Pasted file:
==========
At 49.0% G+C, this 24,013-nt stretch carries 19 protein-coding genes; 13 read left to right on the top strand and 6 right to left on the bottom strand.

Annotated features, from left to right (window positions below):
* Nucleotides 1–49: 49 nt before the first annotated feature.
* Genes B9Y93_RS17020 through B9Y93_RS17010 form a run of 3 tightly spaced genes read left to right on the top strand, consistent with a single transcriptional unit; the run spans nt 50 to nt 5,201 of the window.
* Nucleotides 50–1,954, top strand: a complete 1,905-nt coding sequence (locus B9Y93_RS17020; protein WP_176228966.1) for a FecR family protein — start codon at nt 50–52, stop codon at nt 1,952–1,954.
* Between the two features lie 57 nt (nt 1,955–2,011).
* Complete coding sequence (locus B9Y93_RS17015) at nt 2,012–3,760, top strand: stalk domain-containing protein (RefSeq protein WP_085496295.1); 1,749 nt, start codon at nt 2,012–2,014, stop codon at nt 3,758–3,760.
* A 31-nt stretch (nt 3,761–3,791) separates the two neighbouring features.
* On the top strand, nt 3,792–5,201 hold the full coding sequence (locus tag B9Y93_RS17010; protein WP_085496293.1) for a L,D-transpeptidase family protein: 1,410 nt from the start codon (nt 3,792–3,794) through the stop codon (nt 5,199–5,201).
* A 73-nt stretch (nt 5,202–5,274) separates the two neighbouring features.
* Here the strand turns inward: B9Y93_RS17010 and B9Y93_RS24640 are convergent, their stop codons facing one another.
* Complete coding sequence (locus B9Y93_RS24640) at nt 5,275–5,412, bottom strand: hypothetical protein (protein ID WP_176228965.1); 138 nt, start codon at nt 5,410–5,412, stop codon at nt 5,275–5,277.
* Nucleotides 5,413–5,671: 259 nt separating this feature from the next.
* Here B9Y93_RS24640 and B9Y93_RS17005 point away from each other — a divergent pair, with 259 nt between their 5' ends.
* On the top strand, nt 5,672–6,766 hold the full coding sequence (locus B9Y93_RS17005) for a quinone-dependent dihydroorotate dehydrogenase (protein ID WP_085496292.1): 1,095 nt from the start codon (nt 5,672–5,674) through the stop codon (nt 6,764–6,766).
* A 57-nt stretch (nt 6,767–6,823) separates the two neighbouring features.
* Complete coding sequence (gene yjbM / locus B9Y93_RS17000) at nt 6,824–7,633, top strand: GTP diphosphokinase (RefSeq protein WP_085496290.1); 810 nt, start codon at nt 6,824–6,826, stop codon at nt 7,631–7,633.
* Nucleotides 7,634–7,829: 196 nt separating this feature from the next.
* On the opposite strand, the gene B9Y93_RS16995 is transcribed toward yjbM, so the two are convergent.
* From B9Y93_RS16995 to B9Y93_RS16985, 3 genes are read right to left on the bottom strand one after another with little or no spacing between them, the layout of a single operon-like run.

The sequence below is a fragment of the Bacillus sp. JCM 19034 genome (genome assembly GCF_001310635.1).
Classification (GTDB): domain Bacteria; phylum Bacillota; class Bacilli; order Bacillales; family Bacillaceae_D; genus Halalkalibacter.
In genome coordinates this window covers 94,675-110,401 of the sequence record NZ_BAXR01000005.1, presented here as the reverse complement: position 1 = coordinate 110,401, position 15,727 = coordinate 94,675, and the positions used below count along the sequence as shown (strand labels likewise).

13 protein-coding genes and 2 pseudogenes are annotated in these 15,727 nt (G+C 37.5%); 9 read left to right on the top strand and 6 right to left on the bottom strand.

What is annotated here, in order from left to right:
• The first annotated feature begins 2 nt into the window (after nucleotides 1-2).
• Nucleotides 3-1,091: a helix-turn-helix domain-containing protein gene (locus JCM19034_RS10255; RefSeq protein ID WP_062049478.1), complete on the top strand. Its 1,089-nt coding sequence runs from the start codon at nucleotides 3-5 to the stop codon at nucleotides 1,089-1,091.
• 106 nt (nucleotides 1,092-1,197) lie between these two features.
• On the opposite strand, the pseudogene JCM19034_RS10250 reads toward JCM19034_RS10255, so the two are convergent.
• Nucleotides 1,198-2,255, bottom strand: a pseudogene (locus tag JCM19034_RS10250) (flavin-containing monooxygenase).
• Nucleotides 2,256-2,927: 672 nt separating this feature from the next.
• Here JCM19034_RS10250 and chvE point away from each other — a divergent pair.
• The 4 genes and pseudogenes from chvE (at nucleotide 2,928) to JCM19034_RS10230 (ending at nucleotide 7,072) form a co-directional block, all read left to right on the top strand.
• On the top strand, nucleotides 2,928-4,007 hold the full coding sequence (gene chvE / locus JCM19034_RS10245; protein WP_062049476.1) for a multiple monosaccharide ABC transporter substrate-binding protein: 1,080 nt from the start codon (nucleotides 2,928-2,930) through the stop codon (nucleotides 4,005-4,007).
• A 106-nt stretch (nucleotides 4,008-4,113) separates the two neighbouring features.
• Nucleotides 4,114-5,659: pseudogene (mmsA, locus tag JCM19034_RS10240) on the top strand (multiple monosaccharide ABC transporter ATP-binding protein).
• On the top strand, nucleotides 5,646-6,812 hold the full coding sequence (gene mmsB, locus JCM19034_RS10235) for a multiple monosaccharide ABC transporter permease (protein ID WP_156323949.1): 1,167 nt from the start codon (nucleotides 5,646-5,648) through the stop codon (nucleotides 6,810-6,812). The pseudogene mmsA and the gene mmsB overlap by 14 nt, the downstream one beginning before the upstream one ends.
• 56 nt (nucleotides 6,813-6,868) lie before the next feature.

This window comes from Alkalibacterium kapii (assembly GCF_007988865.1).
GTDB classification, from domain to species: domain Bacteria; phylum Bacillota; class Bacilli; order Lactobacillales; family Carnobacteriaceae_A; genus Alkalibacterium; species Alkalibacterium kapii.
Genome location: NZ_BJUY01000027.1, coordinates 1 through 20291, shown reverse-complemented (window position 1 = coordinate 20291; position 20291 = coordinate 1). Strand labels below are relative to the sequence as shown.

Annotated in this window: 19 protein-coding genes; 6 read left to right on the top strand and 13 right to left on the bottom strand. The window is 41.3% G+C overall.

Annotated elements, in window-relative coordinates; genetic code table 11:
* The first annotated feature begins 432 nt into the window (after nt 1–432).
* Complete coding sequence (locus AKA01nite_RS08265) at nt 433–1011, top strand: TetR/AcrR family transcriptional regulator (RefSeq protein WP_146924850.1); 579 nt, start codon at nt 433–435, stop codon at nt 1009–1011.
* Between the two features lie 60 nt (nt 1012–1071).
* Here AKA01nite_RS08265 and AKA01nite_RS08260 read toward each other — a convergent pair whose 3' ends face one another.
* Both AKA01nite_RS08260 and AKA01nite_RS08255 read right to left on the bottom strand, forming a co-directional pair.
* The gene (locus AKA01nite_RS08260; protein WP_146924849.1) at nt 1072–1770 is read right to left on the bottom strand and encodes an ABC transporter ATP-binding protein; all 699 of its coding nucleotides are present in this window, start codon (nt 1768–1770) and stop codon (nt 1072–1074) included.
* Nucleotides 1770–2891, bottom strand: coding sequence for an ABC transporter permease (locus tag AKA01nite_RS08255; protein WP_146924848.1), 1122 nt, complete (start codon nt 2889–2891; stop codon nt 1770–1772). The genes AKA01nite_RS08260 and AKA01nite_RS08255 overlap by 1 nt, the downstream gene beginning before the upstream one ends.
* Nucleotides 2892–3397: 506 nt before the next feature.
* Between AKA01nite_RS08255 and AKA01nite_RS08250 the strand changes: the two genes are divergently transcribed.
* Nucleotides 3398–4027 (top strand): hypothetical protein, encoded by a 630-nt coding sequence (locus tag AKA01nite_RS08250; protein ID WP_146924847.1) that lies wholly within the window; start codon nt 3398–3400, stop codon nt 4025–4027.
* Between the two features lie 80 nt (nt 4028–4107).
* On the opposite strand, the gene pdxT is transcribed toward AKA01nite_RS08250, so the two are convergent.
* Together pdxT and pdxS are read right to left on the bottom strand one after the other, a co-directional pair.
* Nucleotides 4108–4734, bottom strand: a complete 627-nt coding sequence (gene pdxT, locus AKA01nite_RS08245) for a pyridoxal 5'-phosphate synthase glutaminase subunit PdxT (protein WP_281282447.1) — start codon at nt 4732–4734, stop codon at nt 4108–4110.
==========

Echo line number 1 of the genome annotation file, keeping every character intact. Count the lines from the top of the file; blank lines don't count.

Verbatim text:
At 49.0% G+C, this 24,013-nt stretch carries 19 protein-coding genes; 13 read left to right on the top strand and 6 right to left on the bottom strand.